Public safety fee to go to voters, in November, not May

Redmond City Hall 

Six candidates for Redmond City Council discussed police funding, affordable housing, economic development and other topics during a recent virtual forum.

The event, hosted by nonpartisan organizations City Club of Central Oregon and the League of Women Voters, was held over Zoom.

Three candidates did not participate: retired city staffer David Wegener and the race’s only two incumbents, Albert Calderon and Camden King.

All six candidates agreed that rising housing and rental costs were a concern in Redmond, although each had different solutions for the issue.

Ronald Osmundson, who co-owns an emergency child care center with his wife, suggested expanding Redmond’s urban growth boundary to lower the cost of living, as well as enticing more businesses to the city, which could bring higher-wage jobs.

“We also need to bring in some businesses that will accommodate employment here, so we can have an affordable wage to live,” he said.

Ed Fitch, former mayor, wants more private-public partnerships to build affordable housing throughout the city, he said. But he emphasized that these housing projects should still be built with quality in mind.

“We don’t just do the cheapest housing we can do that will fall apart in a couple years,” Fitch said. “That’s happened before, and it can’t happen again.”

All six candidates also voiced support for local law enforcement, in the light of movements around Oregon and the world protesting police brutality this year. However, they had differing degrees of how Redmond police should respond to Black Lives Matter protests.

Michael Kusinska — who is also chairman of the Deschutes County Republican Party — advocated for extra police funding so officers could be better equipped to handle mental health crises in a non-adversarial fashion.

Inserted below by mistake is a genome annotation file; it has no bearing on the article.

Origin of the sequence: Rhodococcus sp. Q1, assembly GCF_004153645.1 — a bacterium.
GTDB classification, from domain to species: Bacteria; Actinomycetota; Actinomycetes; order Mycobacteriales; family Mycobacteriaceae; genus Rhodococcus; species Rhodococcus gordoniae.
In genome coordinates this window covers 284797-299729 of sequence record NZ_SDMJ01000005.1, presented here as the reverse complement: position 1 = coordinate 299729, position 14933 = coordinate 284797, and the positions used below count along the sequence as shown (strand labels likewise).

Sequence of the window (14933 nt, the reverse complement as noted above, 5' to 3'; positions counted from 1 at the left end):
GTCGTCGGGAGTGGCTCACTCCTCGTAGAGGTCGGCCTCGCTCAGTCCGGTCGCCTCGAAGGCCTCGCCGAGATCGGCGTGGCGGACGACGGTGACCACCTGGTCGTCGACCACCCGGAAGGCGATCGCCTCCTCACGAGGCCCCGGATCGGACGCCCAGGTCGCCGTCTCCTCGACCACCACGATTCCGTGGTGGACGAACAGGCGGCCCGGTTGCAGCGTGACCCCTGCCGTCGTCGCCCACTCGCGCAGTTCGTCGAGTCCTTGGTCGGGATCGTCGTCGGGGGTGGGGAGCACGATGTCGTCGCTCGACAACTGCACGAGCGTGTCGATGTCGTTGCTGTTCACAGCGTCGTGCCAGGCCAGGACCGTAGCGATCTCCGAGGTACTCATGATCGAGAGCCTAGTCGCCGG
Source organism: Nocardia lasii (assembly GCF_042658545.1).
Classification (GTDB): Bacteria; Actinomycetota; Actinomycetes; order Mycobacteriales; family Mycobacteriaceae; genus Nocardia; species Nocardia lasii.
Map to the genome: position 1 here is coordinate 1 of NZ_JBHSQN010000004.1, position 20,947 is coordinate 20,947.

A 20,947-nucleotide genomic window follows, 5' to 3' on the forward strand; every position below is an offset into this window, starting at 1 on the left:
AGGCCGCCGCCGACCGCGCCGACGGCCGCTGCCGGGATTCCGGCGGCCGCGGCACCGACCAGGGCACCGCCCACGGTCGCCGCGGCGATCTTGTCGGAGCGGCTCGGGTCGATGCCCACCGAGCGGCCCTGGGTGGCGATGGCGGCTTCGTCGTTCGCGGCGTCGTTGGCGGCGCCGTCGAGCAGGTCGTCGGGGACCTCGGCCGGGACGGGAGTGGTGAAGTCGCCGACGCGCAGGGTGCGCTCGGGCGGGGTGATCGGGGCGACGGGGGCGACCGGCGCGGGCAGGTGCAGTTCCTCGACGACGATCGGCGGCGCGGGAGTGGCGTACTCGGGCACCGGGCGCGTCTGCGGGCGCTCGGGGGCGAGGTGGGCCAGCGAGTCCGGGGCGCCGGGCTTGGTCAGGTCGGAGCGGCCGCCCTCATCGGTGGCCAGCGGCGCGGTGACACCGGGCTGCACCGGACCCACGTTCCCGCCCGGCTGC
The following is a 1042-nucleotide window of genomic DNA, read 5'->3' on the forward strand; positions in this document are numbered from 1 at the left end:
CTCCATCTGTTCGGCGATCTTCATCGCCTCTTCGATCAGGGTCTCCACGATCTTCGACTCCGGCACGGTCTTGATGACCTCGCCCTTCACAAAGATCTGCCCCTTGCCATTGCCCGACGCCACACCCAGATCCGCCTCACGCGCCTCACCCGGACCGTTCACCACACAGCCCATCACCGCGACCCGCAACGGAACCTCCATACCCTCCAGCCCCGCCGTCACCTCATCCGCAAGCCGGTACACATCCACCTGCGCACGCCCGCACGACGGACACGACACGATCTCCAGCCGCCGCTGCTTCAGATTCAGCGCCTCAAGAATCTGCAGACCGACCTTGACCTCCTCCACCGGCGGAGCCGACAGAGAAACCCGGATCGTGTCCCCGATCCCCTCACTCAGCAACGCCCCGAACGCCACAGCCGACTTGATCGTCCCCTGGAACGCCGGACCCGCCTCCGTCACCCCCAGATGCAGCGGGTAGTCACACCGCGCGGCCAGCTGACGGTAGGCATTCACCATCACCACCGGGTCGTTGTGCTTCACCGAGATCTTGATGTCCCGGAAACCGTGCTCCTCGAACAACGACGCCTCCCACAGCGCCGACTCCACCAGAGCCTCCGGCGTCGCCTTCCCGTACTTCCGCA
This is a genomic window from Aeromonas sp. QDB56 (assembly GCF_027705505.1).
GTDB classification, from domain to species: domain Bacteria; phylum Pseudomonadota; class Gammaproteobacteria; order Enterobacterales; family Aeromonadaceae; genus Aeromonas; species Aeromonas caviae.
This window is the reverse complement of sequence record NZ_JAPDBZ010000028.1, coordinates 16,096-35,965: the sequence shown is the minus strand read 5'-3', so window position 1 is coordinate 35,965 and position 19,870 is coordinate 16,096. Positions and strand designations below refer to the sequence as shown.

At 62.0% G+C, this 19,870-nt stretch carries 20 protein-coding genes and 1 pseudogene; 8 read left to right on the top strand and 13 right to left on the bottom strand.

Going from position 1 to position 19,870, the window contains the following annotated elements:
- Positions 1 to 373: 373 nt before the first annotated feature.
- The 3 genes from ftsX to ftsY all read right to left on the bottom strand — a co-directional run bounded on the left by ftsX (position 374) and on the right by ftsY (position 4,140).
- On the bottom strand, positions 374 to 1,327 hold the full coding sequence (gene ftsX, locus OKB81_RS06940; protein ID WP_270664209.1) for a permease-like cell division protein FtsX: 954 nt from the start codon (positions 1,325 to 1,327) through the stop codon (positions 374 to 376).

He also said there was no proof of systemic racism in Redmond, and that officers are being “blackballed.”

“To put any limits on the police department from doing their job is intolerable and inexcusable,” Kusinska said.

Clifford Evelyn — who, as a retired commander with the Clark County Sheriff’s Department in Washington, is the only candidate with law enforcement experience — said he “supports my fellows in blue and green,” but believes that bad officers need to be de-certified. That means those officers are not only fired, but they can’t find another law enforcement job somewhere else.

Evelyn also suggested re-allocating some law enforcement funds towards hiring mental health advisors.

“Not every situation requires a police officer with a gun at the scene,” he said.

All candidates agreed that the city should play a role in economic development.

Don Crouch, a former member of the city Downtown Urban Renewal Advisory Committee, supports Redmond City Council’s current efforts for a new urban renewal district to redevelop U.S. Highway 97, which cuts through south Redmond, he said.

Crouch also wants to continue to utilize public-private partnerships to spur development, which he said was successful in revitalizing downtown Redmond.

“I’ve heard from folks that have driven through (downtown) for the first time in years, and have just been knocked out,” he said. “I want to keep that momentum going.”

Shannon Wedding, a civil engineer, said the city should actively pursue new businesses to set up shop in Redmond. But these businesses must be willing to partner with the city to build new infrastructure, she said.

“We don’t want to be in that continuous cycle of trying to catch up,” she said.

Forum moderator Harrison Womack, a City Club board member, asked the candidates one yes or no question: Do you support cannabis dispensaries opening in Redmond?

Osmundson, Kusinska and Wedding said no. Evelyn and Crouch said yes. Fitch was unable to unmute himself on Zoom, and could not respond.

Reporter: 541-617-7854, jhogan@bendbulletin.com

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